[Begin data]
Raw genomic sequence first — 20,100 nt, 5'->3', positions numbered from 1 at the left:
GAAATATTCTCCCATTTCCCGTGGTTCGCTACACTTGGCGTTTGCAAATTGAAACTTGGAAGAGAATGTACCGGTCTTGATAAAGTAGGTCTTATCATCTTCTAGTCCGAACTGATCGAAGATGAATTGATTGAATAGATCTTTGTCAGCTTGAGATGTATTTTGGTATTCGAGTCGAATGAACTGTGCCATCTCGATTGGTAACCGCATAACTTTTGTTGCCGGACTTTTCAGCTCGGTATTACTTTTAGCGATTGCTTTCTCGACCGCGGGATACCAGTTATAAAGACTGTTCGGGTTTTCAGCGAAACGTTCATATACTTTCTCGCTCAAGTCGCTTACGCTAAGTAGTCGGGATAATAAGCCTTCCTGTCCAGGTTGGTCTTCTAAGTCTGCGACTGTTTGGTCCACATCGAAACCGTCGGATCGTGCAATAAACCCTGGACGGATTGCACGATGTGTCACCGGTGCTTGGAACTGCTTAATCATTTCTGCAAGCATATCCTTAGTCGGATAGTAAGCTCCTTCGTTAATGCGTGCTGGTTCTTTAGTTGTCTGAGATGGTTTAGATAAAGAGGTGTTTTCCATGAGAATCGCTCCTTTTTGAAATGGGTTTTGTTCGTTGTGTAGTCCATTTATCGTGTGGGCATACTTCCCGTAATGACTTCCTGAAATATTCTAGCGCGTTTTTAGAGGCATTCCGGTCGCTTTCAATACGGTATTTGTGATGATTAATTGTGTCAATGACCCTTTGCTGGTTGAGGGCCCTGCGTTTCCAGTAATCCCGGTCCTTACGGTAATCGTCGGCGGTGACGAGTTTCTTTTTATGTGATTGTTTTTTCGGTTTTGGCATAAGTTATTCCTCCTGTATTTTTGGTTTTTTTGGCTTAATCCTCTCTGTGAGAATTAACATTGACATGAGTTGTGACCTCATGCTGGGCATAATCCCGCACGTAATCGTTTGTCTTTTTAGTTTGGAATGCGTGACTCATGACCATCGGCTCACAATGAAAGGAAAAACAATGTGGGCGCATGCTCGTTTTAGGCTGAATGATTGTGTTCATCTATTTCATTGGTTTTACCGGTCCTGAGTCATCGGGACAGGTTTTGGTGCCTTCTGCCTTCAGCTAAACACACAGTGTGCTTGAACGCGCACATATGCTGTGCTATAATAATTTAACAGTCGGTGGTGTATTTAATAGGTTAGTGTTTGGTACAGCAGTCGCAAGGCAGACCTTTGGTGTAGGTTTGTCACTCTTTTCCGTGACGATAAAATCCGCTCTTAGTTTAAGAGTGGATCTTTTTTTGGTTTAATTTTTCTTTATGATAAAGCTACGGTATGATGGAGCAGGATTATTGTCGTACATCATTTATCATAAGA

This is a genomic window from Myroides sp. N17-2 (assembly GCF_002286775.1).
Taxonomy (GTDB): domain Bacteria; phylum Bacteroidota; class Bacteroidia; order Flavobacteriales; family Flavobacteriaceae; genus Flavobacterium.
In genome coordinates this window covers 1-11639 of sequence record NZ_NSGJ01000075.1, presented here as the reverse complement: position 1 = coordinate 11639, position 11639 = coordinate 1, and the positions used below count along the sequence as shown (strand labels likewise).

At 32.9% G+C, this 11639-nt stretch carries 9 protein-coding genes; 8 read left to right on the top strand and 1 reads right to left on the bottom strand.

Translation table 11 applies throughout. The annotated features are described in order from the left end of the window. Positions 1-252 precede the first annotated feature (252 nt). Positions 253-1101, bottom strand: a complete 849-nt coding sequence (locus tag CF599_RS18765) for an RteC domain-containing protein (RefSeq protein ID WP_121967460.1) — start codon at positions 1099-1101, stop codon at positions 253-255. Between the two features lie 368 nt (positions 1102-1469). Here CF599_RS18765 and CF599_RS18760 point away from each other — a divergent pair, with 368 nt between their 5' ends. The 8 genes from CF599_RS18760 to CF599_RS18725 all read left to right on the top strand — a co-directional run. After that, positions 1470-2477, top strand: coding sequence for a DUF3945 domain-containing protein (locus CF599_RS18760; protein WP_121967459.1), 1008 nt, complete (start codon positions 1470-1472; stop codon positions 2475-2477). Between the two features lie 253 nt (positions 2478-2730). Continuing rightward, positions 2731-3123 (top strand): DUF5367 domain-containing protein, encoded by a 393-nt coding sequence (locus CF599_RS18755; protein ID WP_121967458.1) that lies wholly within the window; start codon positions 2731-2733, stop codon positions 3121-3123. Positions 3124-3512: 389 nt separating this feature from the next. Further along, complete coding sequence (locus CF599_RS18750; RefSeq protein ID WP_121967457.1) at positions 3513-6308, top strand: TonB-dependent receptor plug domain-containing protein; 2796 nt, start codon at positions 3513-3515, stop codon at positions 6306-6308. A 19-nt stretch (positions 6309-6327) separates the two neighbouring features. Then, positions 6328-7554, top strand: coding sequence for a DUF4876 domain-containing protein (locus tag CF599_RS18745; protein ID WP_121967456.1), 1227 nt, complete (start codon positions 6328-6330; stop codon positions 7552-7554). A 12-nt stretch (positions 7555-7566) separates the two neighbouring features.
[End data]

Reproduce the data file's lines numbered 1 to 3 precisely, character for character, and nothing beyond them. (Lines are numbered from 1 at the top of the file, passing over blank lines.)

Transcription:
Raw genomic sequence first — 20,100 nt, 5'->3', positions numbered from 1 at the left:
GAAATATTCTCCCATTTCCCGTGGTTCGCTACACTTGGCGTTTGCAAATTGAAACTTGGAAGAGAATGTACCGGTCTTGATAAAGTAGGTCTTATCATCTTCTAGTCCGAACTGATCGAAGATGAATTGATTGAATAGATCTTTGTCAGCTTGAGATGTATTTTGGTATTCGAGTCGAATGAACTGTGCCATCTCGATTGGTAACCGCATAACTTTTGTTGCCGGACTTTTCAGCTCGGTATTACTTTTAGCGATTGCTTTCTCGACCGCGGGATACCAGTTATAAAGACTGTTCGGGTTTTCAGCGAAACGTTCATATACTTTCTCGCTCAAGTCGCTTACGCTAAGTAGTCGGGATAATAAGCCTTCCTGTCCAGGTTGGTCTTCTAAGTCTGCGACTGTTTGGTCCACATCGAAACCGTCGGATCGTGCAATAAACCCTGGACGGATTGCACGATGTGTCACCGGTGCTTGGAACTGCTTAATCATTTCTGCAAGCATATCCTTAGTCGGATAGTAAGCTCCTTCGTTAATGCGTGCTGGTTCTTTAGTTGTCTGAGATGGTTTAGATAAAGAGGTGTTTTCCATGAGAATCGCTCCTTTTTGAAATGGGTTTTGTTCGTTGTGTAGTCCATTTATCGTGTGGGCATACTTCCCGTAATGACTTCCTGAAATATTCTAGCGCGTTTTTAGAGGCATTCCGGTCGCTTTCAATACGGTATTTGTGATGATTAATTGTGTCAATGACCCTTTGCTGGTTGAGGGCCCTGCGTTTCCAGTAATCCCGGTCCTTACGGTAATCGTCGGCGGTGACGAGTTTCTTTTTATGTGATTGTTTTTTCGGTTTTGGCATAAGTTATTCCTCCTGTATTTTTGGTTTTTTTGGCTTAATCCTCTCTGTGAGAATTAACATTGACATGAGTTGTGACCTCATGCTGGGCATAATCCCGCACGTAATCGTTTGTCTTTTTAGTTTGGAATGCGTGACTCATGACCATCGGCTCACAATGAAAGGAAAAACAATGTGGGCGCATGCTCGTTTTAGGCTGAATGATTGTGTTCATCTATTTCATTGGTTTTACCGGTCCTGAGTCATCGGGACAGGTTTTGGTGCCTTCTGCCTTCAGCTAAACACACAGTGTGCTTGAACGCGCACATATGCTGTGCTATAATAATTTAACAGTCGGTGGTGTATTTAATAGGTTAGTGTTTGGTACAGCAGTCGCAAGGCAGACCTTTGGTGTAGGTTTGTCACTCTTTTCCGTGACGATAAAATCCGCTCTTAGTTTAAGAGTGGATCTTTTTTTGGTTTAATTTTTCTTTATGATAAAGCTACGGTATGATGGAGCAGGATTATTGTCGTACATCATTTATCATAAGA

This is a genomic window from Myroides sp. N17-2 (assembly GCF_002286775.1).